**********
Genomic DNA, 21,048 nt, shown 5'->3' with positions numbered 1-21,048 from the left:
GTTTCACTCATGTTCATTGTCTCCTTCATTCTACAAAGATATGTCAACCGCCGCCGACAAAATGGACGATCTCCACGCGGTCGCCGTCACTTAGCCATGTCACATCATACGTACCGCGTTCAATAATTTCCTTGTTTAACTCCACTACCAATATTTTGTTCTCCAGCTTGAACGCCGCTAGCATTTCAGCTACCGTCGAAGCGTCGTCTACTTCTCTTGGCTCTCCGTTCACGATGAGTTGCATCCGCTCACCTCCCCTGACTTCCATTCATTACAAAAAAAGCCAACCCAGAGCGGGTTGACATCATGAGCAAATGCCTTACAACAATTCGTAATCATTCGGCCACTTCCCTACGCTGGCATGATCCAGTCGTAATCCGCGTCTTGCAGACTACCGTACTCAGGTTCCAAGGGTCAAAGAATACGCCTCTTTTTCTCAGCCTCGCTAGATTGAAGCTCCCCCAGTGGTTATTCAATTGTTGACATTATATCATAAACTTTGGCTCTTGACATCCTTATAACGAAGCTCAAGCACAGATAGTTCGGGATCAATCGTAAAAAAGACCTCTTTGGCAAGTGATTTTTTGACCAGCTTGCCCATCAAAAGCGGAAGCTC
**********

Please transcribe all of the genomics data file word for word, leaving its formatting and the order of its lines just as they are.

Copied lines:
Genomic DNA, 21,048 nt, shown 5'->3' with positions numbered 1-21,048 from the left:
GTTTCACTCATGTTCATTGTCTCCTTCATTCTACAAAGATATGTCAACCGCCGCCGACAAAATGGACGATCTCCACGCGGTCGCCGTCACTTAGCCATGTCACATCATACGTACCGCGTTCAATAATTTCCTTGTTTAACTCCACTACCAATATTTTGTTCTCCAGCTTGAACGCCGCTAGCATTTCAGCTACCGTCGAAGCGTCGTCTACTTCTCTTGGCTCTCCGTTCACGATGAGTTGCATCCGCTCACCTCCCCTGACTTCCATTCATTACAAAAAAAGCCAACCCAGAGCGGGTTGACATCATGAGCAAATGCCTTACAACAATTCGTAATCATTCGGCCACTTCCCTACGCTGGCATGATCCAGTCGTAATCCGCGTCTTGCAGACTACCGTACTCAGGTTCCAAGGGTCAAAGAATACGCCTCTTTTTCTCAGCCTCGCTAGATTGAAGCTCCCCCAGTGGTTATTCAATTGTTGACATTATATCATAAACTTTGGCTCTTGACATCCTTATAACGAAGCTCAAGCACAGATAGTTCGGGATCAATCGTAAAAAAGACCTCTTTGGCAAGTGATTTTTTGACCAGCTTGCCCATCAAAAGCGGAAGCTC